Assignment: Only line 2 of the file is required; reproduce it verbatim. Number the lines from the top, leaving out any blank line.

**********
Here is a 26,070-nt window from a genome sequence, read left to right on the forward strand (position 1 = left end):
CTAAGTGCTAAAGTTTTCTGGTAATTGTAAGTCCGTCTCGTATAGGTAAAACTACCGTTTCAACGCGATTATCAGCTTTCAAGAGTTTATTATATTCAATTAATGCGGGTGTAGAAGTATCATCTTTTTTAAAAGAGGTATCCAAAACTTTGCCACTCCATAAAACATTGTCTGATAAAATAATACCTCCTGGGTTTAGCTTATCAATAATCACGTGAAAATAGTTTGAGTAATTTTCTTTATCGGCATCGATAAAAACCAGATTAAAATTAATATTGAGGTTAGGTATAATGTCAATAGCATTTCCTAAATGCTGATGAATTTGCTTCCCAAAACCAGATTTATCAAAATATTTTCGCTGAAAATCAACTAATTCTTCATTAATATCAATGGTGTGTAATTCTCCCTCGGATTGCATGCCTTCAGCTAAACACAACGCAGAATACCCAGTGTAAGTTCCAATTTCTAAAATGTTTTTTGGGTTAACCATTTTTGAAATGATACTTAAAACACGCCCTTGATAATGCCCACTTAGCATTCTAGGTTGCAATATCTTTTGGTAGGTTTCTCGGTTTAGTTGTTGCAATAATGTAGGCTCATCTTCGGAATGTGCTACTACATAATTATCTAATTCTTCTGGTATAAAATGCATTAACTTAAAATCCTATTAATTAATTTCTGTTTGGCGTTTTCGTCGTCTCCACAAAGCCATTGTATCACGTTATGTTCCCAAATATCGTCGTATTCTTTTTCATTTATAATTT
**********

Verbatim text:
CTAAGTGCTAAAGTTTTCTGGTAATTGTAAGTCCGTCTCGTATAGGTAAAACTACCGTTTCAACGCGATTATCAGCTTTCAAGAGTTTATTATATTCAATTAATGCGGGTGTAGAAGTATCATCTTTTTTAAAAGAGGTATCCAAAACTTTGCCACTCCATAAAACATTGTCTGATAAAATAATACCTCCTGGGTTTAGCTTATCAATAATCACGTGAAAATAGTTTGAGTAATTTTCTTTATCGGCATCGATAAAAACCAGATTAAAATTAATATTGAGGTTAGGTATAATGTCAATAGCATTTCCTAAATGCTGATGAATTTGCTTCCCAAAACCAGATTTATCAAAATATTTTCGCTGAAAATCAACTAATTCTTCATTAATATCAATGGTGTGTAATTCTCCCTCGGATTGCATGCCTTCAGCTAAACACAACGCAGAATACCCAGTGTAAGTTCCAATTTCTAAAATGTTTTTTGGGTTAACCATTTTTGAAATGATACTTAAAACACGCCCTTGATAATGCCCACTTAGCATTCTAGGTTGCAATATCTTTTGGTAGGTTTCTCGGTTTAGTTGTTGCAATAATGTAGGCTCATCTTCGGAATGTGCTACTACATAATTATCTAATTCTTCTGGTATAAAATGCATTAACTTAAAATCCTATTAATTAATTTCTGTTTGGCGTTTTCGTCGTCTCCACAAAGCCATTGTATCACGTTATGTTCCCAAATATCGTCGTATTCTTTTTCATTTATAATTT